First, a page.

Writer: Laura Hawkins
Jonathan Anderson has long had an affinity with the Arts and Crafts Movement. In recent seasons, the creative director’s Loewe capsule collections have celebrated the work of British pioneers of the decorative trend, which flourished from 1880, including Charles Rennie Mackintosh and William Morris. London-born ceramicist William De Morgan was a lifelong friend of Morris, and when creating pottery and tiles, experimented with medieval motifs, innovative glazing techniques, and dreamt up imaginary bird and animal prints. Now, De Morgan’s work forms the inspiration behind Loewe’s latest capsule collection, which is brimming with floral arabesques and fantastical creatures, from dodo intarsia knitwear to knitted beanies with horns. We’re going particularly wild for this woolen dragon’s tail and matching gloves, plus this balaclava which resembles a noble knight’s helmet. Fantastic, fantastical forms indeed.
Writer: Laura Hawkins
Lay of the land(scape)
Isabella Cawdor and Stella Tennant, the creative duo behind Holland & Holland are well trodden when it comes to terrain of the British landscape. Each of the label’s outdoors-focused collections begins with the assessment of the natural environment. Now, in a picturesque partnership, the duo have teamed up with Sotheby’s to launch an exhibition showcasing artworks by Modern British artists, including Barbara Hepworth, William Scott and Edward Wadsworth, which focus on the interplay between landscape and abstraction.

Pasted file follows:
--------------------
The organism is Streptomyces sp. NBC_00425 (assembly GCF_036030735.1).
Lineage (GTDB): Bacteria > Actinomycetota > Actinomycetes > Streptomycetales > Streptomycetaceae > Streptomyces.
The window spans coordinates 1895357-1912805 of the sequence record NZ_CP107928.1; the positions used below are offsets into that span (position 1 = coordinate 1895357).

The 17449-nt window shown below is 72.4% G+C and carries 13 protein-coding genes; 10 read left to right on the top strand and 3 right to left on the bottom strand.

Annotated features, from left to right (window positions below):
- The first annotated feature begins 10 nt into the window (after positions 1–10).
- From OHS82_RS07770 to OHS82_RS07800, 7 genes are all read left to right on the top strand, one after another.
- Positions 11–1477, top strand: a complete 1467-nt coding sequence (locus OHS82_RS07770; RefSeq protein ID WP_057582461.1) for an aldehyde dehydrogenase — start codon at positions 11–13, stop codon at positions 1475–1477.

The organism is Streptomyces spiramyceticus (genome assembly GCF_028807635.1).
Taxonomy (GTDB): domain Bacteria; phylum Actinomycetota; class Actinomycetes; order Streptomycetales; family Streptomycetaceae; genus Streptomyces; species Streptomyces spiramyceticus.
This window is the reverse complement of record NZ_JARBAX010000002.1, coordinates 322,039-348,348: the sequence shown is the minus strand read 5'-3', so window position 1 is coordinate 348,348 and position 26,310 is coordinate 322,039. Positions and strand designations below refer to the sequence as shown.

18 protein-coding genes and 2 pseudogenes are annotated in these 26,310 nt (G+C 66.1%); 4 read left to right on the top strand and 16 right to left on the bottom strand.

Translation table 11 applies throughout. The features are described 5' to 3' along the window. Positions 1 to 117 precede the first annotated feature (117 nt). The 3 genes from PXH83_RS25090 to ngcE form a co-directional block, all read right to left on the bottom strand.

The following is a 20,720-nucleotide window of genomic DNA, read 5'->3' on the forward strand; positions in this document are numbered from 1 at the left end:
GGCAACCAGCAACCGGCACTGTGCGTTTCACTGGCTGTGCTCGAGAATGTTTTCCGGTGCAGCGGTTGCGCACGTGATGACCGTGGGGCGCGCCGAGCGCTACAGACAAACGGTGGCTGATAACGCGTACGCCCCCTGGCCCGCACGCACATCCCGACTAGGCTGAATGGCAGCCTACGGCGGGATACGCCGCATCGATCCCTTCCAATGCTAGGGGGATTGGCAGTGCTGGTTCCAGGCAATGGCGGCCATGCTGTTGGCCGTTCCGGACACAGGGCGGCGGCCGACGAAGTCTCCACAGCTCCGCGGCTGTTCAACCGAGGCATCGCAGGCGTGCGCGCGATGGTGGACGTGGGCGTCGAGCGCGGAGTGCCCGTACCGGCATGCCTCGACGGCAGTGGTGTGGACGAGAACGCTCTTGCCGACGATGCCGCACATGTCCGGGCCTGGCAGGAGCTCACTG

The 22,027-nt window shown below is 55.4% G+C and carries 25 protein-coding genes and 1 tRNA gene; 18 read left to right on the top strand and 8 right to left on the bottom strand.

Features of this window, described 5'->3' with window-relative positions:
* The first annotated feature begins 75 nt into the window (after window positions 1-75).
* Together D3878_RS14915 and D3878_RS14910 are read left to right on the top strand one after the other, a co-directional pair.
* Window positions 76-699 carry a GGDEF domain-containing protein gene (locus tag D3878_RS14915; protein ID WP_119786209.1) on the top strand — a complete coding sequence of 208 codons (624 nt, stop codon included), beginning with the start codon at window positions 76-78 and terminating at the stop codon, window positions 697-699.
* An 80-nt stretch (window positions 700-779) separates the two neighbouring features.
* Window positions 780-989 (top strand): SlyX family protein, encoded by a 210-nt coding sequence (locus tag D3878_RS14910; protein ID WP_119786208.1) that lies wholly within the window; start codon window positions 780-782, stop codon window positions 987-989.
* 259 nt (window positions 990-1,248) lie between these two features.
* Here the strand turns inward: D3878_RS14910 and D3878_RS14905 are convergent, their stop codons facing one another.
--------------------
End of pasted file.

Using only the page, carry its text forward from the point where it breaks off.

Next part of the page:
‘For me there is a great affinity between Isabella and Stella’s aesthetic and that of a number of British artists from the 20th century, from the colours they use - those deep greens, slate greens and russet reds that are instantly evocative of this wind-swept rain-soaked land- through to their interest in texture and irregular pattern and they distinct quality of materials,’ says Simon Hucker, Sotheby’s Modern British Art specialist. The pieces are on view at Holland & Holland’s Bruton Street store in Mayfair until Wednesday, and should you fancy investing in an artwork yourself, the Sotheby’s sale takes place 19-20 November.
Pictured, Abstractions/Kissable, Edward Wadsworth (1947). Writer: Laura Hawkins
In recent seasons, Nineties minimalism has been a knockout aesthetic on the catwalks. Just look to the cult Instagram account @90s anxiety, which is dedicated to the fashion of the era, or the pared-back, seductive silhouettes of emerging designers across the globe. Giorgio Armani launched the label’s first handbag in 1995, and the angular essence-focused design was a elegant emblem of the decade. Now, the label has relaunched its signature La Prima shape, updated in a range of styles from a shell clutch to enlarged, rectangular version. Materials abound too, with the style available in silk, lacquer and even lizard. Now, instead of scrolling Instagram for Nineties nostgalia, we suggest you invest in the La Prima, and personify it yourself instead.
Writer: Laura Hawkins